401(k)s can provide a nice nest egg for retirement, and – subject to some tax rules and requirements – you can also dip into them if the unexpected occurs, such as a divorce. Employers typically create 401(k) retirement plans as employee benefits, and some employers match contributions made by their employees. These assets are groups of investments managed by professionals or sometimes even the employees themselves. They grow tax-free until withdrawal, and – at least to some extent – they're marital property.
If contributions have been made to your 401(k) by either you or your employer during your marriage, they will be considered marital property during divorce proceedings. Early withdrawals will be subject to standard taxes and will also be considered marital property.
Identifying Marital Assets
Contributions to your 401(k), both by you and by your employer, are marital property if they're made during your marriage. The same applies to interest and growth if it accrues between the date of your wedding and the time of your divorce. Contributions and growth pre-dating your wedding are yours and yours alone.
Therefore, if you're facing divorce and you take an early withdrawal, you face an additional problem besides the usual taxation and penalties. Your spouse is entitled to a portion of what you take out unless you spend it for the family's benefit. If you use the money for your own personal reasons, you must compensate your spouse for her share of the asset in the division of property as part of the divorce process.
Understanding Borrowing Vs. Withdrawal
Withdrawals from your 401(k) before age 59 1/2 are subject to a 10 percent early withdrawal penalty, and you'll have to include the withdrawal as income on your tax return. If the withdrawal occurs prior to your divorce, the owner – you – takes the full brunt of taxation and penalties. Another option might be to borrow against your 401(k) instead. Under federal law, you can take up to $50,000 and 50 percent of your vested balance, but you'll have to pay the loan back with interest over a five-year period. Otherwise, the early withdrawal penalty and taxes will still come due. There is an exception to this limit; if the account's balance is less than $10,000, you can borrow up to the full $10,000.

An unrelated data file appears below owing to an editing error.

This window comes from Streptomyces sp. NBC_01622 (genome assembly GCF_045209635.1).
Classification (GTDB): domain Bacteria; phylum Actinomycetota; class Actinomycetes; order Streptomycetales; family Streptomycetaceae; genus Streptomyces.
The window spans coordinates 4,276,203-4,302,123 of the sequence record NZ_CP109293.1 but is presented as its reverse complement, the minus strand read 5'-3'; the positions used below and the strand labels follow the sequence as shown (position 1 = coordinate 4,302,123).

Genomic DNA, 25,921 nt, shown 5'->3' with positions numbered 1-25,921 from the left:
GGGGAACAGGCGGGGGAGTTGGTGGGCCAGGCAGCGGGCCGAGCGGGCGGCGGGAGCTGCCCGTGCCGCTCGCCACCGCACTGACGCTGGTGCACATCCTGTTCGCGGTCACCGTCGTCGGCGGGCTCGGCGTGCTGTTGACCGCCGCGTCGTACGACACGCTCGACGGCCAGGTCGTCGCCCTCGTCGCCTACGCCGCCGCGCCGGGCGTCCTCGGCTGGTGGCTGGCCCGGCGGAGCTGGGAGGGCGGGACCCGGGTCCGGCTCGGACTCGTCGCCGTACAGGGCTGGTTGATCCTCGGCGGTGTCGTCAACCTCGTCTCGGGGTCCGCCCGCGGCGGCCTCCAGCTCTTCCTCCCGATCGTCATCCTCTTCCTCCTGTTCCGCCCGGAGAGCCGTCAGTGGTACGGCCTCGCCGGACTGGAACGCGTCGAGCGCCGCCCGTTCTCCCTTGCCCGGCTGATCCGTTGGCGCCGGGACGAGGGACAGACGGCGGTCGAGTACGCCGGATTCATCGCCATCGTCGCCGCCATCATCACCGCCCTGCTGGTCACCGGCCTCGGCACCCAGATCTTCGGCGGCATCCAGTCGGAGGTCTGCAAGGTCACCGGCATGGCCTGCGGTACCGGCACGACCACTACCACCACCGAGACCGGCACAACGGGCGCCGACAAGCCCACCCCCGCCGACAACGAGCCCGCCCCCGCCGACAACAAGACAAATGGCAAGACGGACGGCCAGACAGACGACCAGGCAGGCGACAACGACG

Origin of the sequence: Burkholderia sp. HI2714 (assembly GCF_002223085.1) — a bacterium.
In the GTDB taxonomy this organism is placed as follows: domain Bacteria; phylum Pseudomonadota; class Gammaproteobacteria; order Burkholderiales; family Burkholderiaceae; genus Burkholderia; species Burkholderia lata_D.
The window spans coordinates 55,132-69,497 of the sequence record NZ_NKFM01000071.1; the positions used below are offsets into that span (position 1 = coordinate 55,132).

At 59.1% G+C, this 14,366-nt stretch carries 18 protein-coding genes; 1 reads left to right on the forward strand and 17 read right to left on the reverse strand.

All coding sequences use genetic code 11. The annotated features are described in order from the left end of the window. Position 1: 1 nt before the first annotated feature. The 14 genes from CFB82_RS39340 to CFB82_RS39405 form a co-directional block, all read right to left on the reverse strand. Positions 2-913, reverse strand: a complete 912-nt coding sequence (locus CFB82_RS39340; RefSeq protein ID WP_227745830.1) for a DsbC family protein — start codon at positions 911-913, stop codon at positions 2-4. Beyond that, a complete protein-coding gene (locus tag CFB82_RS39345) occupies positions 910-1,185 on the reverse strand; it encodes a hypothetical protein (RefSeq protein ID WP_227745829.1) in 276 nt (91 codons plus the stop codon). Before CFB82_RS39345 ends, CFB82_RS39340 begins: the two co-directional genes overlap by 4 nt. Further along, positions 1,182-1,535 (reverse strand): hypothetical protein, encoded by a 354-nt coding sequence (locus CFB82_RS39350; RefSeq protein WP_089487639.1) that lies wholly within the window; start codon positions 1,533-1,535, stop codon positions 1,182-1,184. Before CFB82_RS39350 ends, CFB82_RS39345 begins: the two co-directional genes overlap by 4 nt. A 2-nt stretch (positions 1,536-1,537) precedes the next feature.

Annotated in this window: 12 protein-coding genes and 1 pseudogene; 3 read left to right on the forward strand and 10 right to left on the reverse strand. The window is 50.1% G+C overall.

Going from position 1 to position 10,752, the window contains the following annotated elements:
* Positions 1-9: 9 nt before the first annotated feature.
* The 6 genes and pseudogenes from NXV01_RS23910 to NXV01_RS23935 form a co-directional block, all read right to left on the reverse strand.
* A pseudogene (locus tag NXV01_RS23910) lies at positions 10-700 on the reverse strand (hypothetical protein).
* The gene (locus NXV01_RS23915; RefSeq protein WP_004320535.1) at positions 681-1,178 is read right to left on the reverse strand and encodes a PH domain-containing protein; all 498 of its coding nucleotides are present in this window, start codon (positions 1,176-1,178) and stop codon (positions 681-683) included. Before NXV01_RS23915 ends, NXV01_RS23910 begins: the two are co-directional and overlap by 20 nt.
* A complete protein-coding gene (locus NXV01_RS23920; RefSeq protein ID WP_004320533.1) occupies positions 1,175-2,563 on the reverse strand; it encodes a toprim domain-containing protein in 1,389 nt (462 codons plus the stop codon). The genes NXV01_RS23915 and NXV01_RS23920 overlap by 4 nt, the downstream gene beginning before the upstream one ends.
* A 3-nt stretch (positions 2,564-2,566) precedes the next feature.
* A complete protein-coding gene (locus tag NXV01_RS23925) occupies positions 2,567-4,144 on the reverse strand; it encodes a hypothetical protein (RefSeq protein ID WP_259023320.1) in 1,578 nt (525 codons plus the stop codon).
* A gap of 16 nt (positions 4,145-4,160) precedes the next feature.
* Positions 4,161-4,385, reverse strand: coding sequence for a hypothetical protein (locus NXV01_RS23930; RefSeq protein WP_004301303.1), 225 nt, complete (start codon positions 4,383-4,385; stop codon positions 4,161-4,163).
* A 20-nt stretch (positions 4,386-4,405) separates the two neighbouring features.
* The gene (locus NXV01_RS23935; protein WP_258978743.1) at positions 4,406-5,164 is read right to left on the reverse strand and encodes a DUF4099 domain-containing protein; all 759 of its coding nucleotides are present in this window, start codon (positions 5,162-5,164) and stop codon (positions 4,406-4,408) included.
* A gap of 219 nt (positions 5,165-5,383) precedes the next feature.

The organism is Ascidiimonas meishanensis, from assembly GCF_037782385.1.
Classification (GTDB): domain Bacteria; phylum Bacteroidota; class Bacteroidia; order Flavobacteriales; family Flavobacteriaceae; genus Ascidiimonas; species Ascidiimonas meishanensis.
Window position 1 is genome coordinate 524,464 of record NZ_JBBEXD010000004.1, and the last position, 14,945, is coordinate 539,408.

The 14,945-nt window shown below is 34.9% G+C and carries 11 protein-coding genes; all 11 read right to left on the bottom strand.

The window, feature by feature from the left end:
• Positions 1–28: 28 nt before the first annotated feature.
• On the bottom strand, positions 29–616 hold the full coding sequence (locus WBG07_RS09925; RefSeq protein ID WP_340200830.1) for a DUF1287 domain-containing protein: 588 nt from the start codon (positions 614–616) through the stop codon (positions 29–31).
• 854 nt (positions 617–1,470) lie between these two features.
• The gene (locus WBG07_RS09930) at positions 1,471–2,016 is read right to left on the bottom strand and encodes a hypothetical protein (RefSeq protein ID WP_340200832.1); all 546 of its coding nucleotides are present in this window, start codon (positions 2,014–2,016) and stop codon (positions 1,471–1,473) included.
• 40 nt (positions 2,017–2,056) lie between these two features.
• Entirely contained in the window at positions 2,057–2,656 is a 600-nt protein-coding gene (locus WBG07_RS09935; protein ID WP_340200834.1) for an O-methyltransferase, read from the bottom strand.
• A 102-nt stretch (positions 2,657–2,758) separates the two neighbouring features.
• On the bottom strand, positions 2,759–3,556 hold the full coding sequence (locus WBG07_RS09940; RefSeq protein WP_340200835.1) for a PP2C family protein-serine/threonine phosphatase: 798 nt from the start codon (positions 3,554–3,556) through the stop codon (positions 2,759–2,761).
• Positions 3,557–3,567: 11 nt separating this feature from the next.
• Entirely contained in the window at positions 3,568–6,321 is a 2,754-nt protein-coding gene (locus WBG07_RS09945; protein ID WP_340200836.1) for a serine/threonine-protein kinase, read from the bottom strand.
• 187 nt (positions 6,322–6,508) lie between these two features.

You'll also owe them if you change jobs before you pay off the loan. If you give any of the borrowed funds to your spouse pre-divorce, you'll have to include it in negotiations regarding overall property division.
Division in Divorce
It's usually better to wait until your divorce is final to break up your 401(k). Withdrawals made pursuant to a divorce decree or marital settlement agreement are penalty-free and sometimes tax-free. Your final decree typically orders a qualified domestic relations order – familiarly known as a QDRO – that directs your plan administrator to roll over your spouse's portion into an IRA in her name or to make a cash payment to her from your 401(k) balance.
Provided you make such a withdrawal pursuant to a QDRO, you won't owe any taxes or penalties. If your spouse takes the cash, she can do so without paying the 10 percent penalty, but she'll have to pay taxes on the money as income. She can't transfer it to another 401(k) in her name unless she also works for your employer.
Other Factors To Consider
Some plan administrators will not approve an early withdrawal without spousal consent if the plan owner is married. If you think your spouse might withdraw from her own 401(k) plan before your divorce is final, and if her plan allows it without your agreement, you might be able to take steps to prevent it. Your attorney may be able to freeze the account pending the divorce. At the very least and if she's successful, you should receive your share of the withdrawal's value in other assets or compensation at the time of your divorce.
Beverly Bird has been writing professionally for over 30 years. She specializes in personal finance and w, bankruptcy, and she writes as the tax expert for The Balance.